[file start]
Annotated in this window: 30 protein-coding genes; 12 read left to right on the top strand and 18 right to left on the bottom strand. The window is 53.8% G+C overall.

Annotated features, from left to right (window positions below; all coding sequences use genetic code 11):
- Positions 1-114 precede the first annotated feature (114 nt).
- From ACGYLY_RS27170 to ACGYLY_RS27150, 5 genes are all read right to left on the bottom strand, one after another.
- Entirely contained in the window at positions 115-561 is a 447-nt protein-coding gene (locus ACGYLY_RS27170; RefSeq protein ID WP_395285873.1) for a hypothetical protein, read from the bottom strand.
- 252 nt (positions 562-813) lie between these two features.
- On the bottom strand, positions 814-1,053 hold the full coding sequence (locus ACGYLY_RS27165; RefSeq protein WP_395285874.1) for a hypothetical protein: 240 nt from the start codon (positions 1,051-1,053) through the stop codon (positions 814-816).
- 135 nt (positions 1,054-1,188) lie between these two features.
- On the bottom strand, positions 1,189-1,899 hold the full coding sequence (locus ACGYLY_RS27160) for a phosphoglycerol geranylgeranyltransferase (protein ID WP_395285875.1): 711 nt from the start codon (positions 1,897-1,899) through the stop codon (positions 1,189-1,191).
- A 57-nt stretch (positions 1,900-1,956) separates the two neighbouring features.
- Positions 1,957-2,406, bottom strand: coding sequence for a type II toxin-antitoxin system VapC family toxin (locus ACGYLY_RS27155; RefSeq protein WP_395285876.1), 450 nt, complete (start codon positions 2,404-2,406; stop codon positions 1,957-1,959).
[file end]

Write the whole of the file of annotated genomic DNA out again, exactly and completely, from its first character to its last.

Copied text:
Annotated in this window: 30 protein-coding genes; 12 read left to right on the top strand and 18 right to left on the bottom strand. The window is 53.8% G+C overall.

Annotated features, from left to right (window positions below; all coding sequences use genetic code 11):
- Positions 1-114 precede the first annotated feature (114 nt).
- From ACGYLY_RS27170 to ACGYLY_RS27150, 5 genes are all read right to left on the bottom strand, one after another.
- Entirely contained in the window at positions 115-561 is a 447-nt protein-coding gene (locus ACGYLY_RS27170; RefSeq protein ID WP_395285873.1) for a hypothetical protein, read from the bottom strand.
- 252 nt (positions 562-813) lie between these two features.
- On the bottom strand, positions 814-1,053 hold the full coding sequence (locus ACGYLY_RS27165; RefSeq protein WP_395285874.1) for a hypothetical protein: 240 nt from the start codon (positions 1,051-1,053) through the stop codon (positions 814-816).
- 135 nt (positions 1,054-1,188) lie between these two features.
- On the bottom strand, positions 1,189-1,899 hold the full coding sequence (locus ACGYLY_RS27160) for a phosphoglycerol geranylgeranyltransferase (protein ID WP_395285875.1): 711 nt from the start codon (positions 1,897-1,899) through the stop codon (positions 1,189-1,191).
- A 57-nt stretch (positions 1,900-1,956) separates the two neighbouring features.
- Positions 1,957-2,406, bottom strand: coding sequence for a type II toxin-antitoxin system VapC family toxin (locus ACGYLY_RS27155; RefSeq protein WP_395285876.1), 450 nt, complete (start codon positions 2,404-2,406; stop codon positions 1,957-1,959).